This Is How the Ford Taurus Became a Dominant Automobile
Car: A Drama of the American Workplace, by Mary Walton
In her acknowledgments, Mary Walton says she envisioned this book “as less a technical treatise than the story of the people who make and market the cars, touching on as many lives as possible.”
While this is not a corporate expose, former Philadelphia Inquirer reporter Walton (Deming Management at Work) doesn’t pull any punches. In fact, as she says in her introduction, Ford came to regret the wide access it had given her.
Regrets aside, the result is an engrossing drama with a protagonist (Ford Motor Company), a goal (redesigning its bestselling Taurus) and obstacles (budget struggles; Japanese competition). The reason Walton chose the 1996 Taurus was that it was not just a new car design but represented Ford’s attempt to build cars the “Japanese” way, through cooperation and teamwork.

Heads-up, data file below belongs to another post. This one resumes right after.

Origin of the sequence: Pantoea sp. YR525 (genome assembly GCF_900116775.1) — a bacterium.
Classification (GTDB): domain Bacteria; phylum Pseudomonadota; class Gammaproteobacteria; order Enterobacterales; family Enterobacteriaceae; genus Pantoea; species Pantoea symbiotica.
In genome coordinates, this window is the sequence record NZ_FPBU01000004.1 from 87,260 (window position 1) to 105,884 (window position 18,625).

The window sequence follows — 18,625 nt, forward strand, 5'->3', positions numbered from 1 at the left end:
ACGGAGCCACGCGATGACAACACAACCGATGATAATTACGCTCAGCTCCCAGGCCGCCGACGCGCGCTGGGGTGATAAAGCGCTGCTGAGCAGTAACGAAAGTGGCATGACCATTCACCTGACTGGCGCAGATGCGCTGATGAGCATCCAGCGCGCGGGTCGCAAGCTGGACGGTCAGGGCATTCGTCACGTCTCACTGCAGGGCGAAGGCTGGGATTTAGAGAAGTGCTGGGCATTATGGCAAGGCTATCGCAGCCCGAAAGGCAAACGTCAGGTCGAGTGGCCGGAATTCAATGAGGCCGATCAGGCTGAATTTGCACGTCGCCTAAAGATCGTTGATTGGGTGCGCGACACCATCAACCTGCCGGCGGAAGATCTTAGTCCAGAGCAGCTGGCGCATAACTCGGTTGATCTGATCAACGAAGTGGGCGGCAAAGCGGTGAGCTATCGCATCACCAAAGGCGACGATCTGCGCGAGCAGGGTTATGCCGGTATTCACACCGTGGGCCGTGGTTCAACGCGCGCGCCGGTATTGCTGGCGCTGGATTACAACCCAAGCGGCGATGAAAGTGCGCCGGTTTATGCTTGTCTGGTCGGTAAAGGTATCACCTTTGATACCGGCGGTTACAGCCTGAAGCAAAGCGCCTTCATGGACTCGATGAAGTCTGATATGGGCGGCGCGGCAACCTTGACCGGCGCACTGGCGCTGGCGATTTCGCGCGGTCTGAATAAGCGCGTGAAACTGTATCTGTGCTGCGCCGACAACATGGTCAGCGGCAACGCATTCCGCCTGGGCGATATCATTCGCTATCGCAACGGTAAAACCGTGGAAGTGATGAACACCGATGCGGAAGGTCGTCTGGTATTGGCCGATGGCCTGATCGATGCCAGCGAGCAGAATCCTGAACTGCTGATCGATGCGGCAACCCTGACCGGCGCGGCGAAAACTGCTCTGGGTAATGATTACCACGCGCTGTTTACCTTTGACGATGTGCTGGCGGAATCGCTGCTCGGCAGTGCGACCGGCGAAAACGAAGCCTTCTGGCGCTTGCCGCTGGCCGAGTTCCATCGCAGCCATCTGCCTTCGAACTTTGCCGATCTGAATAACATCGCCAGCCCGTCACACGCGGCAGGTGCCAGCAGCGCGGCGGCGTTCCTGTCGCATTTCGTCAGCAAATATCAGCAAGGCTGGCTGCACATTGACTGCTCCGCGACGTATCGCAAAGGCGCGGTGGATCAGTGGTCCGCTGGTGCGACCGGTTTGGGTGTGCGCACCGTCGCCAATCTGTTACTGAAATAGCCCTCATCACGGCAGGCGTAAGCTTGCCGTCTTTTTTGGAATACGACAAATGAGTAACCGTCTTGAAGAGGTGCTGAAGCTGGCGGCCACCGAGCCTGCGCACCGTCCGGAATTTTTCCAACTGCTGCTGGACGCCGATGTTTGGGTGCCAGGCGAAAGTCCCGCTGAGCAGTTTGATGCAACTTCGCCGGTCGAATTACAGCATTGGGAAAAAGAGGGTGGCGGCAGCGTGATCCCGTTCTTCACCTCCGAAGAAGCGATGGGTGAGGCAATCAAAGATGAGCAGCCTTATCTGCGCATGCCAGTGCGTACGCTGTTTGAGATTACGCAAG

Walton spent three years observing the Taurus team in action, and her compulsive note-taking pays off with fascinating insights into every aspect of the car’s creation. Taking full advantage of her remarkable access, she covers everything: the designers’ original vision, the engineers’ struggle to make that vision a reality, the hand-aching work on the assembly line, endless marketing schemes to sell the Taurus “dream.”
Walton keeps the spotlight on the workers, all of whom feel passionate about the parts of the car for which they’re responsible. Walton’s tone is not reverent and she finds ample opportunities for humor, especially within the bloated Ford bureaucracy (“corporate jargon… had spread through the company like an evil computer virus, attacking nouns and twisting them into verbs.”)
While the cast of characters may at times be too extensive, Walton does an admirable job of making the redesign of a car into a compelling human-interest story.
Car: A Drama of the American Workplace, by Mary Walton (W. W. Norton & Company)